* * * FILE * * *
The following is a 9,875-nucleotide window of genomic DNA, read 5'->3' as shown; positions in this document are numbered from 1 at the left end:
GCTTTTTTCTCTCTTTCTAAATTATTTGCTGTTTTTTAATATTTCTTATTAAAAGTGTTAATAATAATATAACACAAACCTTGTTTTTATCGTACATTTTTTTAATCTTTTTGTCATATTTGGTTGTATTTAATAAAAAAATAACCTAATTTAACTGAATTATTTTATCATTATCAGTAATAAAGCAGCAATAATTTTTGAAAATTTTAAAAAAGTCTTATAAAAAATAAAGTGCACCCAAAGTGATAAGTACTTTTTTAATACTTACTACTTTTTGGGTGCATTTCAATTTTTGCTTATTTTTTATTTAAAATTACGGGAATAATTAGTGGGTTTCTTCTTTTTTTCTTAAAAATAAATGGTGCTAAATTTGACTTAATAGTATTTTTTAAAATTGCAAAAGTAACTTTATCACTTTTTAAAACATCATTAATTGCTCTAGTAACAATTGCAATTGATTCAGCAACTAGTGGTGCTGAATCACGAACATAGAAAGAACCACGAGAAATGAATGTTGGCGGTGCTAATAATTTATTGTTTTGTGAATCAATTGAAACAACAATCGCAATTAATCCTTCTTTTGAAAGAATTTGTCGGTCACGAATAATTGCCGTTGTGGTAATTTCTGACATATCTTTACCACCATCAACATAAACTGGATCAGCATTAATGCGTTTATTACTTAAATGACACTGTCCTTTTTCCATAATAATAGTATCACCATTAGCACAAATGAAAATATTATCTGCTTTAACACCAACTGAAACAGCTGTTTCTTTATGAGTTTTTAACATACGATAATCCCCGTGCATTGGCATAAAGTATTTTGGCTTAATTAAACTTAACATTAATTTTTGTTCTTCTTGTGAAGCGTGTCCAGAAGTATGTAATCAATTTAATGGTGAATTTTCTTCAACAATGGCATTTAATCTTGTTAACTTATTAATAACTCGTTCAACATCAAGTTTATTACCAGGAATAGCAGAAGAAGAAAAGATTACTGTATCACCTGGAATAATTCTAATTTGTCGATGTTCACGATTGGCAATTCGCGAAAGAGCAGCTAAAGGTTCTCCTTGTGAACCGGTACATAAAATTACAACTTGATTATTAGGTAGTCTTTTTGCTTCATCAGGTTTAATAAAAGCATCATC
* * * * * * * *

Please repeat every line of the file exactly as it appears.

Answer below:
The following is a 9,875-nucleotide window of genomic DNA, read 5'->3' as shown; positions in this document are numbered from 1 at the left end:
GCTTTTTTCTCTCTTTCTAAATTATTTGCTGTTTTTTAATATTTCTTATTAAAAGTGTTAATAATAATATAACACAAACCTTGTTTTTATCGTACATTTTTTTAATCTTTTTGTCATATTTGGTTGTATTTAATAAAAAAATAACCTAATTTAACTGAATTATTTTATCATTATCAGTAATAAAGCAGCAATAATTTTTGAAAATTTTAAAAAAGTCTTATAAAAAATAAAGTGCACCCAAAGTGATAAGTACTTTTTTAATACTTACTACTTTTTGGGTGCATTTCAATTTTTGCTTATTTTTTATTTAAAATTACGGGAATAATTAGTGGGTTTCTTCTTTTTTTCTTAAAAATAAATGGTGCTAAATTTGACTTAATAGTATTTTTTAAAATTGCAAAAGTAACTTTATCACTTTTTAAAACATCATTAATTGCTCTAGTAACAATTGCAATTGATTCAGCAACTAGTGGTGCTGAATCACGAACATAGAAAGAACCACGAGAAATGAATGTTGGCGGTGCTAATAATTTATTGTTTTGTGAATCAATTGAAACAACAATCGCAATTAATCCTTCTTTTGAAAGAATTTGTCGGTCACGAATAATTGCCGTTGTGGTAATTTCTGACATATCTTTACCACCATCAACATAAACTGGATCAGCATTAATGCGTTTATTACTTAAATGACACTGTCCTTTTTCCATAATAATAGTATCACCATTAGCACAAATGAAAATATTATCTGCTTTAACACCAACTGAAACAGCTGTTTCTTTATGAGTTTTTAACATACGATAATCCCCGTGCATTGGCATAAAGTATTTTGGCTTAATTAAACTTAACATTAATTTTTGTTCTTCTTGTGAAGCGTGTCCAGAAGTATGTAATCAATTTAATGGTGAATTTTCTTCAACAATGGCATTTAATCTTGTTAACTTATTAATAACTCGTTCAACATCAAGTTTATTACCAGGAATAGCAGAAGAAGAAAAGATTACTGTATCACCTGGAATAATTCTAATTTGTCGATGTTCACGATTGGCAATTCGCGAAAGAGCAGCTAAAGGTTCTCCTTGTGAACCGGTACATAAAATTACAACTTGATTATTAGGTAGTCTTTTTGCTTCATCAGGTTTAATAAAAGCATCATC